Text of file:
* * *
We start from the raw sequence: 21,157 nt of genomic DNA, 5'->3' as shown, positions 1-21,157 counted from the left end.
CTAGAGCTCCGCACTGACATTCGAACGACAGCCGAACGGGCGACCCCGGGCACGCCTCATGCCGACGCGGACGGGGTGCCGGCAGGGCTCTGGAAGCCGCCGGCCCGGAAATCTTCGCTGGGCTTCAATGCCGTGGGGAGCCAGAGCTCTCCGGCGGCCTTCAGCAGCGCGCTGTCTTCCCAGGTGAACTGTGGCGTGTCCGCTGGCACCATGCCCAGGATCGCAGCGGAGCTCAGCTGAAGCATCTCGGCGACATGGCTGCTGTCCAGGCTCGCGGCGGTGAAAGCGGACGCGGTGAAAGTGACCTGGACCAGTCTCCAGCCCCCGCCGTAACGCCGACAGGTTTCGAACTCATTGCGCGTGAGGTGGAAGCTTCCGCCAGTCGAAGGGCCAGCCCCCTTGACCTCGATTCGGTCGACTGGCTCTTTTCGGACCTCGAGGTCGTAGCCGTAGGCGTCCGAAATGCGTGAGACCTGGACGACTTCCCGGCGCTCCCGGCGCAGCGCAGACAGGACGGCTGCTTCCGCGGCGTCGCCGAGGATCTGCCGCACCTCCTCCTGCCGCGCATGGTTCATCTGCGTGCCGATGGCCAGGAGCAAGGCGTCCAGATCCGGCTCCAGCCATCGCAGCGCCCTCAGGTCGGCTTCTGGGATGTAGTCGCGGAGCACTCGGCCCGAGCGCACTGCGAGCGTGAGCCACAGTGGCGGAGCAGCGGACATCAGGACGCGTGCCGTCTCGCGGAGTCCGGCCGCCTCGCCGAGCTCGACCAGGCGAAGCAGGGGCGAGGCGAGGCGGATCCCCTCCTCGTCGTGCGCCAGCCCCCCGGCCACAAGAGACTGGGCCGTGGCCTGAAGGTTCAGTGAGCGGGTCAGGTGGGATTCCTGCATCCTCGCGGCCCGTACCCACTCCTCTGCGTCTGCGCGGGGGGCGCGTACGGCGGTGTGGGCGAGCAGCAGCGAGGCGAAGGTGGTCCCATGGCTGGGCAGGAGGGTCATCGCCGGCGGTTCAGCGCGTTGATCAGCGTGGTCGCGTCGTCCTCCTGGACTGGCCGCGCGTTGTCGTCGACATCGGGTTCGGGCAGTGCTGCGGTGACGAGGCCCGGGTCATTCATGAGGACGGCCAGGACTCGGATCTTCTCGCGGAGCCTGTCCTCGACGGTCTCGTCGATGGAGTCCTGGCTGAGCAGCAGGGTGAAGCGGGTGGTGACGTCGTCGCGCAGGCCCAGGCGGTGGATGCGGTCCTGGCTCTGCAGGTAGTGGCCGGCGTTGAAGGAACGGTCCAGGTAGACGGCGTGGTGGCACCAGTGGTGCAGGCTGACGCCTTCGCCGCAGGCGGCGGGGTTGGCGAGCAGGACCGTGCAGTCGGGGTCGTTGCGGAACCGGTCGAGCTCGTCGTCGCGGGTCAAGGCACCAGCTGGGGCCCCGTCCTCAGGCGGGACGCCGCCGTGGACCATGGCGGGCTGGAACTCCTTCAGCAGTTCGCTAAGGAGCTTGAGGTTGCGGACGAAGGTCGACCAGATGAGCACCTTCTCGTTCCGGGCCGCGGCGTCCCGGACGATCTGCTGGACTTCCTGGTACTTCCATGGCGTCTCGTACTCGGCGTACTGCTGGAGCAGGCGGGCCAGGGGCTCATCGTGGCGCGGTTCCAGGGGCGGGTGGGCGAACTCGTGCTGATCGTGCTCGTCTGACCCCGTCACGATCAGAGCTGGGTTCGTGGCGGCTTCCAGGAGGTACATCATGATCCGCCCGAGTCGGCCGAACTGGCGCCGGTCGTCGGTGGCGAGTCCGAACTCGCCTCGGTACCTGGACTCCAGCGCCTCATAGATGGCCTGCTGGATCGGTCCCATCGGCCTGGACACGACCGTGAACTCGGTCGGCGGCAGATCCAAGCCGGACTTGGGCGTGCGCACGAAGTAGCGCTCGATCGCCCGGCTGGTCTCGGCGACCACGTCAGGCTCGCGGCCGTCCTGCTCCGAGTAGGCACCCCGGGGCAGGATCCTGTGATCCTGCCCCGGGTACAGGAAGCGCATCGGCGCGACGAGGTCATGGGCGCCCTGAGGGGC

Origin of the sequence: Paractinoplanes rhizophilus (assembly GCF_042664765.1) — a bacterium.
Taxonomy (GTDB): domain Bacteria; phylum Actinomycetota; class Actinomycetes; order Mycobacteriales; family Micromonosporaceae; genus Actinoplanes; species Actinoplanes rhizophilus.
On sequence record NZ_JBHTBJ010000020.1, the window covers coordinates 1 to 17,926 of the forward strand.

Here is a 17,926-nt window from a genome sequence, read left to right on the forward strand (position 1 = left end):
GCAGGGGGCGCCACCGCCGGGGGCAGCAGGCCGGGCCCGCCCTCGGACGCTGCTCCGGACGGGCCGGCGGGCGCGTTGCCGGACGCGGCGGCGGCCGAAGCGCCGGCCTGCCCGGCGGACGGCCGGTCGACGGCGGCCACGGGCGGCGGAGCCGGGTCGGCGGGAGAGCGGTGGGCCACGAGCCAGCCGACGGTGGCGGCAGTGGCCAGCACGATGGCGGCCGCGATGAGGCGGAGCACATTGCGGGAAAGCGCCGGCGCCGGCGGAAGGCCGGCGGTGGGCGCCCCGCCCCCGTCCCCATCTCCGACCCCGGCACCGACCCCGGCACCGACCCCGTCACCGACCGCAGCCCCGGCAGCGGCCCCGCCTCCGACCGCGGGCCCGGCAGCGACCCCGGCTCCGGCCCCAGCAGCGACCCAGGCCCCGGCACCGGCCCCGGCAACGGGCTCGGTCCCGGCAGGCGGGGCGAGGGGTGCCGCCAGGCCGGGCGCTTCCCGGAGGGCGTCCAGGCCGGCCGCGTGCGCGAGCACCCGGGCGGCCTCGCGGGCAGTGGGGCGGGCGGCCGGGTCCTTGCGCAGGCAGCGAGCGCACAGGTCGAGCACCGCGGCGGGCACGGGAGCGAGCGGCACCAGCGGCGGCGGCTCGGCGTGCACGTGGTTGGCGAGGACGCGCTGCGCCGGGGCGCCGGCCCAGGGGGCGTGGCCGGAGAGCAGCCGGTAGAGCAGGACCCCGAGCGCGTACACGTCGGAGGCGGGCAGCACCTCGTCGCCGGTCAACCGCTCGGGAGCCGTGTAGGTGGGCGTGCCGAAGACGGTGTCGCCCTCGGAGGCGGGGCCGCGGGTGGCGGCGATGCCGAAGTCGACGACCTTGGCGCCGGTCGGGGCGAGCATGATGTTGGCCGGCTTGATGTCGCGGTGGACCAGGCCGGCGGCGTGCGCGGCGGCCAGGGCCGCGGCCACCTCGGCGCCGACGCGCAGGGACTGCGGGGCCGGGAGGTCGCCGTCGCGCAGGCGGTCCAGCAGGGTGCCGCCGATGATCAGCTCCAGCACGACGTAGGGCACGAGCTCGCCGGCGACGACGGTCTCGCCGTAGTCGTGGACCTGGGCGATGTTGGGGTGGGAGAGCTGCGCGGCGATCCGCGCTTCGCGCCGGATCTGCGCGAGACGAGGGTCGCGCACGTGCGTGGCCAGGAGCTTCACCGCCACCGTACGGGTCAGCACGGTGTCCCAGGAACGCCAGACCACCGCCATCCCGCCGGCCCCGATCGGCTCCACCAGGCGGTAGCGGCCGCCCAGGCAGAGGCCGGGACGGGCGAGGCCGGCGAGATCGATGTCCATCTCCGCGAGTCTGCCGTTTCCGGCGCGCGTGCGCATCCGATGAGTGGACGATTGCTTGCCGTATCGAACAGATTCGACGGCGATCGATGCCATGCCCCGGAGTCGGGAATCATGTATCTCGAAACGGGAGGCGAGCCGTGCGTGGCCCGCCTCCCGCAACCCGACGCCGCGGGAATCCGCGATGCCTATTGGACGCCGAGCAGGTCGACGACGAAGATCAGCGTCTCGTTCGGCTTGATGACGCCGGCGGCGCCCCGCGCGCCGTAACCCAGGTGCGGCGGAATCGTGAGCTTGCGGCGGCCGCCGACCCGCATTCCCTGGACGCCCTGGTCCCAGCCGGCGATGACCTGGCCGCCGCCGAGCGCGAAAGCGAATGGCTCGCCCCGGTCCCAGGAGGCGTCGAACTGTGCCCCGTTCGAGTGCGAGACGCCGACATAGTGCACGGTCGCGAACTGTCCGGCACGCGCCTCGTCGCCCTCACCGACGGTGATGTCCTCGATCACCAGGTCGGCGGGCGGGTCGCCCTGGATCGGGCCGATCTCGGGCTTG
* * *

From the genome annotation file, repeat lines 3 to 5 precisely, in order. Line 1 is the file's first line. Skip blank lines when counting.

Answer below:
Origin of the sequence: Paractinoplanes rhizophilus (assembly GCF_042664765.1) — a bacterium.
Taxonomy (GTDB): domain Bacteria; phylum Actinomycetota; class Actinomycetes; order Mycobacteriales; family Micromonosporaceae; genus Actinoplanes; species Actinoplanes rhizophilus.
On sequence record NZ_JBHTBJ010000020.1, the window covers coordinates 1 to 17,926 of the forward strand.